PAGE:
Mullvad is not a new entrant in the VPN market: it was launched in March 2009, so it’s about to celebrate its 11th anniversary.
But despite being around for over a decade, it’s never been one of the more popular VPNs.Why is that?
Has it stayed in business in a competitive market because it’s a hidden gem, or is it lacking in serious areas that prevent it from going mainstream?
Well, having tried Mullvad VPN, I’ve got a lot to say about it!
Let’s start with the good stuff:
Pros of using Mullvad
Pro #1: Pricing is simple…and LOW!
First, let me explain a little:
Almost ALL VPNs will have a pricing system that lets you commit to long periods of time, or very short periods of time.
Usually something like this:
2+ years: a few bucks a month.
1 year: $5-$6 a month
1 month: $9-$13
Of course there’s variation, but that basic formula is what most VPNs follow.
You can spend a lot at once to commit to a long period of time, or spend a smaller amount for a month of service (but which is ultimately more expensive in the long run).
Mullvad does NOT follow this formula.
That’s right: Mullvad has one price, and it’s €5 a month, or $5.50 generally (at the time of this writing, it’s $5.66).
Personally, I love rarities like this. It’s not good if you want to pay up a single, larger amount and have your VPN set for years.
But even so, $5.50 a month is pretty low. A lot of mainstream VPNs will offer yearly packages that break down to that price per-month anyway.
In other words, if you want to commit to a year, you’re pretty much getting a normal price.
And if you want to pay monthly because paying a lot upfront is difficult for you, then this is GREAT for you.
Pro #2: Extremely simple and fast set-up
Mullvad has the simplest sign-up process of any VPN I’ve tested:
You’ll be issued an account number (censored here for obvious reasons), then you choose the amount of months you want to prepay for on your account and payment method.
And then download the software:
It only took a minute to download and install:
There weren’t any complicated terms or setup options.
Once the file was installed, you could open it or not.
And if you open it, you just need to enter your account number:
And then you’re good to go:
Overall, this was probably the simplest VPN signup and setup process I’ve ever experienced.
After all, there was no email or password—just an account number—and no installation settings.
Pro #3: Reasonable list of locations, that are easy to choose from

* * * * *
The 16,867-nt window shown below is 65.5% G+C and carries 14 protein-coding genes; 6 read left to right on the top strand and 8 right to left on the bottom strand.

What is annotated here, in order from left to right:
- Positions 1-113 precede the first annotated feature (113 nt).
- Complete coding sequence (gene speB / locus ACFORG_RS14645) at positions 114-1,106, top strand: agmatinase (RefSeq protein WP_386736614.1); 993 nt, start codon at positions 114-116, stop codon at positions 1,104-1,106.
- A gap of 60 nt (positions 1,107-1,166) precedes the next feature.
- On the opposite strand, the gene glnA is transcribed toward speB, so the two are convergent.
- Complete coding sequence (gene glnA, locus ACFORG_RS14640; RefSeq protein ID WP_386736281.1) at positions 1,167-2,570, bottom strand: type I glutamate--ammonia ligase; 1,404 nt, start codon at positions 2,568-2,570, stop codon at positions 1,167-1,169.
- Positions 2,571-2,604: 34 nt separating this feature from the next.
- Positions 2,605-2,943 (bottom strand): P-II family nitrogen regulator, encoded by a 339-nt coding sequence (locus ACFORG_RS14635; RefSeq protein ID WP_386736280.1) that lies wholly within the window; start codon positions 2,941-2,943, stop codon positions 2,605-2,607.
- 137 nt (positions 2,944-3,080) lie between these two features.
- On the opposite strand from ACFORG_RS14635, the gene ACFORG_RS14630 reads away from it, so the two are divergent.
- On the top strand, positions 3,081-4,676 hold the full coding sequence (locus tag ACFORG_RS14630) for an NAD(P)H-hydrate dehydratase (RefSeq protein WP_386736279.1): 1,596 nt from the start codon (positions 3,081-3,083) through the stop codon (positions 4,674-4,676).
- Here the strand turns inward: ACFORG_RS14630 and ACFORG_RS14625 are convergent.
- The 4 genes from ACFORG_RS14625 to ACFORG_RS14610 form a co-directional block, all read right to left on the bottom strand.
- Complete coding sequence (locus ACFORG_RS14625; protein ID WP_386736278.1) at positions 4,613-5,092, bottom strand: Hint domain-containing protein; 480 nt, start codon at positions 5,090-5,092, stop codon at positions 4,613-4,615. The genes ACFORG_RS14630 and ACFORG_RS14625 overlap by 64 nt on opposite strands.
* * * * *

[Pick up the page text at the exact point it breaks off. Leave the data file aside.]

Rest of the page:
Don’t consider this a massive point in favor of Mullvad.
Some VPNs offer more servers and more locations, and in fact Mullvad is on the lower end in the pure number of servers.
However, from the perspective of a user, the amount of locations matters the most, and that number is decent:
59 cities is a reasonably high number of locations, spread out among 3 dozen countries.
And even if the server count isn’t as high as other VPNs, at least it means there are multiple servers per city.
Another good point about the servers is they’re easy to choose in the app:
I personally like it when VPNs allow you to see all the servers in a given location, but not all VPNs do that, so I won’t hold it against Mullvad.
At the very least, you can control which cities you want to connect to, not just countries, and there are quite a few US options.
Pro #4: Speeds are overall okay
There’s a reason I didn’t put this one at the very top:
The speeds aren’t THAT great.
But they’re not that bad, and are overall reliable—plus, during regular use, I never notice much of a difference—so that’s why it’s still a pro, and not a con.
Take a look at my internet speed normally:
My internet speed normally is pretty fast (at least, my download speed is).
But when I use the closest server Mullvad has to me:
Clearly, there’s a significant drop in download speed.
But, I can tell you why this doesn’t bother me too much:
Even the best VPNs will usually show a significant speed drop like this when I test using my home WiFi.
When the base speed is already that high, most VPNs will inevitably cause a big drop in speed on paper, as it has to be re-routed to different servers and encrypted.
But when I use such VPNs—including Mullvad—in a cafe, for example, where the base speeds are lower—the difference is MUCH lower.
In fact, sometimes the VPN will actually boost speeds.
And in this case, the upload speed barely moved.
Now ultimately, I can’t give Mullvad a full pass because I HAVE experienced VPNs that barely decrease speeds even when my base speed is high.
But on the overall spectrum of VPN speeds, Mullvad does not do poorly at all. It’s at least normal, and I never notice the difference in regular use.
Pro #5: Great transparency about servers
The point of a VPN is to add security and anonymity.
Even if you just want a VPN to stream or access sites, the underlying tech that allows that to happen is designed for securing your internet use.
But although protecting security and privacy are CORE attributes to VPNs, many simply don’t talk that much about their servers.
A lot of VPNs rent their servers, which is how they’re able to provide access to so many locations at lower cost.
But the best case scenarios are when VPNs directly own and manage their own servers, so that the number of parties you have to trust is cut down.
Mullvad has a full list of its servers, note what VPN protocols they service, where they’re located, and whether Mullvad directly owns them or not.
This is far and above what I have seen from the VAST majority of VPNs, and it’s a great sign.
If you read the actual privacy policies of many VPNs, you’ll find that quite a few will say they don’t keep logs, but will admit to recording a lot of information anyway.
Some bare minimum of recording is needed to run a business, obviously, but some VPNs seem to exceed that basic amount and it looks fishy.
Check it out:
Very simple, and super basic.
Even the amount of information recorded for payments would appear to be the absolute bare minimum:
This is very refreshing to see and is much more reassuring than the vast majority of privacy policies I’ve read.
Pro #7: OVERALL, great for users who care about their privacy
I know what you’re thinking:
“Isn’t this redundant?”
Well, while Mullvad VPN is transparent about its servers and no-logging policy, that really only captures part of an OVERALL great point about Mullvad.